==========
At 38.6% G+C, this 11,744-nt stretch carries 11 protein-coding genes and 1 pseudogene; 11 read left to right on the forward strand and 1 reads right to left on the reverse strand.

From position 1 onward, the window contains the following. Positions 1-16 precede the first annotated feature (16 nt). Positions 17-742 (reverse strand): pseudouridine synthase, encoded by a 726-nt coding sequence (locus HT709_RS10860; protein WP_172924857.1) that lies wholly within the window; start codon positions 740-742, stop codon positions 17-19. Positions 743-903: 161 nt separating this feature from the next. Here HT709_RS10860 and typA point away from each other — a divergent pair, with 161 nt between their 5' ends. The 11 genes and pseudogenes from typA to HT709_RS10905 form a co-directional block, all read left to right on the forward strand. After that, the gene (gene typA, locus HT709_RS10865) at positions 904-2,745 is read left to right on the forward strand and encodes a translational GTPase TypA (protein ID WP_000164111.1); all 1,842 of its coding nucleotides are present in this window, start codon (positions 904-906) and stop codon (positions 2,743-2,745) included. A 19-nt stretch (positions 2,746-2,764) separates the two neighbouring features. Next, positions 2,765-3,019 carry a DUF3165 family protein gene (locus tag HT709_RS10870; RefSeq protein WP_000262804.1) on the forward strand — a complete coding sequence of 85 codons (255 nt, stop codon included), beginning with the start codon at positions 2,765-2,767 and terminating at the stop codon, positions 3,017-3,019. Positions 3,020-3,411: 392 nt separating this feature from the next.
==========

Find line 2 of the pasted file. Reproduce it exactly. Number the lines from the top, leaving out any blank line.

From position 1 onward, the window contains the following. Positions 1-16 precede the first annotated feature (16 nt). Positions 17-742 (reverse strand): pseudouridine synthase, encoded by a 726-nt coding sequence (locus HT709_RS10860; protein WP_172924857.1) that lies wholly within the window; start codon positions 740-742, stop codon positions 17-19. Positions 743-903: 161 nt separating this feature from the next. Here HT709_RS10860 and typA point away from each other — a divergent pair, with 161 nt between their 5' ends. The 11 genes and pseudogenes from typA to HT709_RS10905 form a co-directional block, all read left to right on the forward strand. After that, the gene (gene typA, locus HT709_RS10865) at positions 904-2,745 is read left to right on the forward strand and encodes a translational GTPase TypA (protein ID WP_000164111.1); all 1,842 of its coding nucleotides are present in this window, start codon (positions 904-906) and stop codon (positions 2,743-2,745) included. A 19-nt stretch (positions 2,746-2,764) separates the two neighbouring features. Next, positions 2,765-3,019 carry a DUF3165 family protein gene (locus tag HT709_RS10870; RefSeq protein WP_000262804.1) on the forward strand — a complete coding sequence of 85 codons (255 nt, stop codon included), beginning with the start codon at positions 2,765-2,767 and terminating at the stop codon, positions 3,017-3,019. Positions 3,020-3,411: 392 nt separating this feature from the next.